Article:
More: The dinnerware is produced in Southeast Asia, by Verterra’s own employees (read – not outsourced to sweatshop) who are provided access to health care, receive fair wages and safe working conditions. The website describes the product manufacture as follows:

“From start to finish, the impact we make on the earth is our top priority. We start by collecting fallen leaves from plantations without cutting down any trees. Normally, these leaves would be burned on the side of the road. Instead, they are brought to our factory, sprayed with high pressure water, steamed and UV sterilized. We recapture over 80% of the water we use. No chemicals, lacquers, glues, bonding agents or anything toxic are ever used. The entire process uses only a fraction of the energy used in recycling.”

The dinnerware, which is reusable, can be used in the microwave and regular oven (up to 350’f) and does not make the food taste funny at all.

Verterra is another superb example of social entrepreneurship: They are bringing to market a very desirable product, while at the same time reducing waste, energy use during recycling and providing fair paying jobs for many people in poorer parts of the world.
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Worm Poop Soda – plants drink it up!


While not entirely a soda, plants across the US are loving Terracycle for their range of plant foods made entirely from organic waste, composted by earthworms and packaged in used soda bottles.


Who: Terracycle, based in Trenton, NJ was started in 2001 when Tom Szaky and Jon Beyer, Princeton students at the time set out on their dream to change the way business operates.


What: The plant food they sell comes in a variety of flavors, including those suited to the tastes of roses, herbs, regular lawn, orchids and an array of others. The one thing they have in common is the worm poop base and reused soda bottles as packaging. They also sell other useful products, including planters, made entirely of recycled plastics and hand-painted by inner city artists. Regardless of the novel idea and eco-friendly appeal, reviews we have seen indicate that this product really works fantastically.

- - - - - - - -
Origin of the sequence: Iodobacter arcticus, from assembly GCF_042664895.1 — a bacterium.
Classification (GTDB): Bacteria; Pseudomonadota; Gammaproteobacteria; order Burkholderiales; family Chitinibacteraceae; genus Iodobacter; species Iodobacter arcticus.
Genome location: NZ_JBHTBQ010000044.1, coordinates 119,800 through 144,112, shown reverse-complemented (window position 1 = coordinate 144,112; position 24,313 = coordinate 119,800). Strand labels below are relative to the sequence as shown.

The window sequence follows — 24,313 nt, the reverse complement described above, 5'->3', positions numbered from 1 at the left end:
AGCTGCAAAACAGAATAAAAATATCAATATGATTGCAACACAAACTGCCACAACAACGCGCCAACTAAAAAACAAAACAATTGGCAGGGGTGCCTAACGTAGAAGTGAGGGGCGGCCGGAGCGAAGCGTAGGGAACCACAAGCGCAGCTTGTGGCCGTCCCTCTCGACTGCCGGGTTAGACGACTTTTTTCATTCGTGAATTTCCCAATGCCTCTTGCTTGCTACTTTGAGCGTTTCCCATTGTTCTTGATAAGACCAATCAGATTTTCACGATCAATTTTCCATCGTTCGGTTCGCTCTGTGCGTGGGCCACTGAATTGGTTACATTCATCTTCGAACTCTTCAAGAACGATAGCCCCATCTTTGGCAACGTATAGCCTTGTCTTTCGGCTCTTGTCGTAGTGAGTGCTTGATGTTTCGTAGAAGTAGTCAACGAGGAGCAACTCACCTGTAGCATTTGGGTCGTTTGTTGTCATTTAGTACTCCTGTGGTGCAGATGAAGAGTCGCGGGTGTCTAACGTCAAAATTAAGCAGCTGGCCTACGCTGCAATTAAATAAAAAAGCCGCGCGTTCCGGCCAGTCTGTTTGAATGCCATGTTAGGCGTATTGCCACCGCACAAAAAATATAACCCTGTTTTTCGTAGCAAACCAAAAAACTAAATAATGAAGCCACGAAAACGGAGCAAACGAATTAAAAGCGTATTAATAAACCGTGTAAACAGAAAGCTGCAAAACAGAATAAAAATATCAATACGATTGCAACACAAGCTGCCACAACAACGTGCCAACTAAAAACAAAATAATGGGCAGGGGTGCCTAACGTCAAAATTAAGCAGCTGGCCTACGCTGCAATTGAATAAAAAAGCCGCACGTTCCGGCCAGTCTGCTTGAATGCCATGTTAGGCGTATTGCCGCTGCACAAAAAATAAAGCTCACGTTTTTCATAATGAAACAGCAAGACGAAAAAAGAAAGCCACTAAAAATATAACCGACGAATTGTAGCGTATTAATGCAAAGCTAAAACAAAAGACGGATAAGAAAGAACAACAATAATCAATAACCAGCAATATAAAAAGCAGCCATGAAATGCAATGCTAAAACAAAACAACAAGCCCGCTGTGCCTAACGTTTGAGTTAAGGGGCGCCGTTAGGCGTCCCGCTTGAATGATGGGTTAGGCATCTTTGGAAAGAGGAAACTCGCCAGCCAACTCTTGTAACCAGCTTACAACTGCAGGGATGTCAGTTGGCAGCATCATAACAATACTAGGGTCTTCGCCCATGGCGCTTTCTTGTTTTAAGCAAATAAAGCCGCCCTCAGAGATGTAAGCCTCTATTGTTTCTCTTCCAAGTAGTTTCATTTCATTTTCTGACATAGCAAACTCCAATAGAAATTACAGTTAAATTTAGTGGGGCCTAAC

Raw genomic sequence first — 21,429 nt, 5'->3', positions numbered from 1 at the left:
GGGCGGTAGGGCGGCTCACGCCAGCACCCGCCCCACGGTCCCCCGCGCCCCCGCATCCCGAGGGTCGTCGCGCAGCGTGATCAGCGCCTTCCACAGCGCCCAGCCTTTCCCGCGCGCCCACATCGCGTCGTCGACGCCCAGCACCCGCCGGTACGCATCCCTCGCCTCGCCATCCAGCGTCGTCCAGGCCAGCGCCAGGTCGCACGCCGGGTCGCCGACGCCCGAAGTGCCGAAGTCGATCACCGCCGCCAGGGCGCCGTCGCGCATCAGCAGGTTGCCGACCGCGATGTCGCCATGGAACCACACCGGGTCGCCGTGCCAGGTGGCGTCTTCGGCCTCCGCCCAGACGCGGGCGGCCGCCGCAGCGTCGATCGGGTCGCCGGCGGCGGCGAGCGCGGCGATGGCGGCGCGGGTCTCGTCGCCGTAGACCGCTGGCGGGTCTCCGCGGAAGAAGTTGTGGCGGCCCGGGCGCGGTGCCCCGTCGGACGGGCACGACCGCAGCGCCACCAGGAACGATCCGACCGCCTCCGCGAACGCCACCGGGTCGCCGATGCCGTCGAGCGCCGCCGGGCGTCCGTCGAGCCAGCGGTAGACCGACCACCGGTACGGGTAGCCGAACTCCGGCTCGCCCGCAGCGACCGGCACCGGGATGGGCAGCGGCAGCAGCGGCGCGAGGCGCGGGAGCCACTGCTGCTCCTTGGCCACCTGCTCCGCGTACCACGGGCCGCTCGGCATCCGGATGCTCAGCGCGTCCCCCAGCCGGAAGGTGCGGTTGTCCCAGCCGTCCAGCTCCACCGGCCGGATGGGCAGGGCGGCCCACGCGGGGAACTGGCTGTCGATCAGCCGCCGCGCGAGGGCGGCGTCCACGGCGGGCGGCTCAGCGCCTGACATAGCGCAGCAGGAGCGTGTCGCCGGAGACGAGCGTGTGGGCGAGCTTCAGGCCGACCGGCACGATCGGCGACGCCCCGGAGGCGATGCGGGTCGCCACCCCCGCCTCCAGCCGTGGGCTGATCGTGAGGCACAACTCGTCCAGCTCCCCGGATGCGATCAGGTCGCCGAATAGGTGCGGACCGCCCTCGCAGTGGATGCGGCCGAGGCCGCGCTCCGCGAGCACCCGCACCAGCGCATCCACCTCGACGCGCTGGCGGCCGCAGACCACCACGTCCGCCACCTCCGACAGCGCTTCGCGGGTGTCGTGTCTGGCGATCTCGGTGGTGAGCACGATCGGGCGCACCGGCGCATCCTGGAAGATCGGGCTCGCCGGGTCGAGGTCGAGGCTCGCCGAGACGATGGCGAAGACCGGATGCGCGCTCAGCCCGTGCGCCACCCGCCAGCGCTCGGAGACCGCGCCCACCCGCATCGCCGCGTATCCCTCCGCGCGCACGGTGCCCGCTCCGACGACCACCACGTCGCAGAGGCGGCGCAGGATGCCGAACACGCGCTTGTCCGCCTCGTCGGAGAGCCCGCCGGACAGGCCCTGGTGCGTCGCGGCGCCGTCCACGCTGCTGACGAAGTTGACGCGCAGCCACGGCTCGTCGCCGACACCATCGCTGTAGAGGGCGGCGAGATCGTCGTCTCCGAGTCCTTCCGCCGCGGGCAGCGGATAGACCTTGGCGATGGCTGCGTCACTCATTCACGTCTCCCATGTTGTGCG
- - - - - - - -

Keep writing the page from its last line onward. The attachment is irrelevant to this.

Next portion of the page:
More: The process by which these earthworms (the most common species used are: “Red Wigglers” and “Red Earthworms”) make the compost is known as vermicomposting. The worms’ digestive systems convert the waste which they eat into nutrient rich food for plants. This natural form of compost and plants foods is said to be friendlier on the environment than chemically produced fertilizers, which consumes a fair amount of natural resources in its production (natural gas, potassium and phosphorus).


The Terracycle team is a great example of social entrepreneurship – they are supplying the market with plant food which works really well, while at the same time employing people in Trenton, supporting local artists to paint the flower pots, preventing plastic bottles from going to waste, recycling organic waste which would otherwise end up in a landfill, and they are generating money for their owners.